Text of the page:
By contrast, the newer attitudes appear to be along the lines of "Gaming is a pretty big hobby, you'll find something you like in it somewhere, have fun with it." The game is yours, but if you change it too much people will probably point out that there are likely better ways to go about your goal - the same way that, if someone is trying to make a souffle by tweaking a pie recipe, you'll probably point them towards something that at least starts you at pudding.

1337 b4k4
2013-07-05, 01:39 PM
That is about as far from my experience as it is possible to get. Sure, tweaking is to some degree acceptable, provided that you are playing in a particular way, but the attitude appears to be closer to "the game, and for that matter the hobby, is the property of Gary Gygax. Provided that you are playing things his way, you can think of yourself as a guest of sorts, if you are playing anything new in any way (e.g. any game with any connection to the Forge) you are a trespasser with no place in the hobby. Get out."

It is unfortunate that you have had such bad experiences with OSR games or players, especially when such experiences are very counter to the entire push that started it. But while you may have had those experiences, I should point out that one of the flagship OSR games, Swords and Wizardry, has a version which is available for download not as a PDF, but as a Word Doc / RTF for editing. If that isn't an open invitation to make it your game, I don't know what is.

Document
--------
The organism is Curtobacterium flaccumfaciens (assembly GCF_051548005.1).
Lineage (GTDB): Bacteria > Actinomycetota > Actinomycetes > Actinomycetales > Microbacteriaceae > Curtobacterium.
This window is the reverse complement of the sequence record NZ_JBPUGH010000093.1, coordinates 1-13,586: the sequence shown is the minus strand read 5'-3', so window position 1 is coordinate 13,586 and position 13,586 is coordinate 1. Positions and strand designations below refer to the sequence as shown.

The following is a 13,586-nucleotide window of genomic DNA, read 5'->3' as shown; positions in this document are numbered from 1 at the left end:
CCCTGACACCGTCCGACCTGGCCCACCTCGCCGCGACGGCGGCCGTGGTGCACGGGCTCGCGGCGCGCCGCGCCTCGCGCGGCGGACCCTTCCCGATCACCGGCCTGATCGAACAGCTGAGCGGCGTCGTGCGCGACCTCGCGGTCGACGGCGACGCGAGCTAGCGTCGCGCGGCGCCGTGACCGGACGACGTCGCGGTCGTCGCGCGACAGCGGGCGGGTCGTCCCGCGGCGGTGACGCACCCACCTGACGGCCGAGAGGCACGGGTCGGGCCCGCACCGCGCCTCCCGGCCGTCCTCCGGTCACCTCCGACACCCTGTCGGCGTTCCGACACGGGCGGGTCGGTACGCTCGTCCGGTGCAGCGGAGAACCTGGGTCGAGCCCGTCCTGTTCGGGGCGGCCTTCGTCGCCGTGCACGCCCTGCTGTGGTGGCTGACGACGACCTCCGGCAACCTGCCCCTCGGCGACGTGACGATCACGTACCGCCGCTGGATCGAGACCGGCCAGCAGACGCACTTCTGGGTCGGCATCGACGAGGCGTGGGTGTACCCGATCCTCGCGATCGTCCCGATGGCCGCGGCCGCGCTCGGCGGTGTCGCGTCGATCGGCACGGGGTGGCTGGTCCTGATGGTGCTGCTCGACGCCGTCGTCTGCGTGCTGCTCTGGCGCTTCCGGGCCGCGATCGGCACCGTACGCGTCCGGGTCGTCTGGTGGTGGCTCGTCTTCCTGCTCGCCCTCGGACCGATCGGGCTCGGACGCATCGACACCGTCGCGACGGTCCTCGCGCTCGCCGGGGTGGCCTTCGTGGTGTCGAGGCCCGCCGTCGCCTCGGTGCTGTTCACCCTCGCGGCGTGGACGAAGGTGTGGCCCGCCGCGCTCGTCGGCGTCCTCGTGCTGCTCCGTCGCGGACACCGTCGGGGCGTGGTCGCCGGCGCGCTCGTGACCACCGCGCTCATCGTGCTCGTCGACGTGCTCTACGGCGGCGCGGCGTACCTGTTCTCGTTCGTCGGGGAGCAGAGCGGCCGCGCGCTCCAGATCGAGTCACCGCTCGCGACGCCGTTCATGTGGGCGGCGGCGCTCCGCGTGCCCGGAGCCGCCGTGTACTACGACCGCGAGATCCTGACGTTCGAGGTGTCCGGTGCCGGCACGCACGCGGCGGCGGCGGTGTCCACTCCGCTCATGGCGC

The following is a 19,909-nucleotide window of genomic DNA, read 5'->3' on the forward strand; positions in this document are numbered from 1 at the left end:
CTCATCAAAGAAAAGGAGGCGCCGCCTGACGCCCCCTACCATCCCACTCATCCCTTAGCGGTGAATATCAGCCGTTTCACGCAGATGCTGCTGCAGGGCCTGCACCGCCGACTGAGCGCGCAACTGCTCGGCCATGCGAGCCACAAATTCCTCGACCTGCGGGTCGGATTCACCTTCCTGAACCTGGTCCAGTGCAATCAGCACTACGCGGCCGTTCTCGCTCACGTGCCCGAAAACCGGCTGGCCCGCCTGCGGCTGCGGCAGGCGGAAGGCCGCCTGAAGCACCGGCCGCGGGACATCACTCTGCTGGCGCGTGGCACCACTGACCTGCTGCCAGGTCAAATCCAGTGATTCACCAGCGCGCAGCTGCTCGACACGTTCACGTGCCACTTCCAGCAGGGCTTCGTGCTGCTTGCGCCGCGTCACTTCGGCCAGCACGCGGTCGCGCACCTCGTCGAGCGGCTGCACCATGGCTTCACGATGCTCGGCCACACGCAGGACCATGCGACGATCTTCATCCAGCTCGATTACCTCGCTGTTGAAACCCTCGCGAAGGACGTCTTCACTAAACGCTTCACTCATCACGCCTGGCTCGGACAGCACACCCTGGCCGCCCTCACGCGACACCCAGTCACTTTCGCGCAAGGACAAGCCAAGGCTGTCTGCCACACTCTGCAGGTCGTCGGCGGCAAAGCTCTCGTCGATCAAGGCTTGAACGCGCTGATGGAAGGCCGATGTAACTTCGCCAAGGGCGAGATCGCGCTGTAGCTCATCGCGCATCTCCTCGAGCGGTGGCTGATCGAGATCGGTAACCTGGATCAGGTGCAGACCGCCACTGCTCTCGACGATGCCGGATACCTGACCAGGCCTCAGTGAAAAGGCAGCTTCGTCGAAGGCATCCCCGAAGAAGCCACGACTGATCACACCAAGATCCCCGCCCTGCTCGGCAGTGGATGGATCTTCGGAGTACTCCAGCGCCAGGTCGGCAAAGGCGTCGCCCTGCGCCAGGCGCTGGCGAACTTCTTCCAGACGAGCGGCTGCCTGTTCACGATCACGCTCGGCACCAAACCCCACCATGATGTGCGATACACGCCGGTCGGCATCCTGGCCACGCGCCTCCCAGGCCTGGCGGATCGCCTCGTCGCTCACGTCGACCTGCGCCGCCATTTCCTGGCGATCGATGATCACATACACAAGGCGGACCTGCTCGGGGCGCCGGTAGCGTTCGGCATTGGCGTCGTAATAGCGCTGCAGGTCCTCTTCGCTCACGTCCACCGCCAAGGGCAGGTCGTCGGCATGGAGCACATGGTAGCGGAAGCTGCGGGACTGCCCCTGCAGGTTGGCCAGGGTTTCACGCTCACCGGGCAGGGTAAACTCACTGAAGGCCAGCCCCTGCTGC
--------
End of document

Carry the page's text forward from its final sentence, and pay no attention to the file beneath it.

shadow_archmagi
2013-07-05, 01:50 PM
As such, my problem with the "old school" character lethality is that I don't want to be a 1st-level character. I've been a 1st-level character many many times, and I'm bored of that now. I want to skip ahead to the interesting parts that come later. But the old-school gaming philosophy tells me this isn't allowed: That the low levels are what give the high levels meaning. Enabling skipping ahead in a way that works requires the trappings of 3rd edition that the OSR crowd explicitly rejects: Wealth by level tables. Point-buy stat generation. Pre-written character backstories.

I think that this is a completely valid point, and I think that it's definitely the approach to gaming that I will take the overwhelming majority of the time. However, I think that the old-school philosophy of in-game stories is definitely meaningful, and every so often I absolutely love to indulge in a game that fosters them (and this generally manifests as a computer game, too (X-COM, XCOM, Dwarf Fortress, etc)). There's definitely something beautiful about being able to point to your men and say a little something about each of them, because in the course of surviving, they've created stories more elaborate and beautiful than most backstories.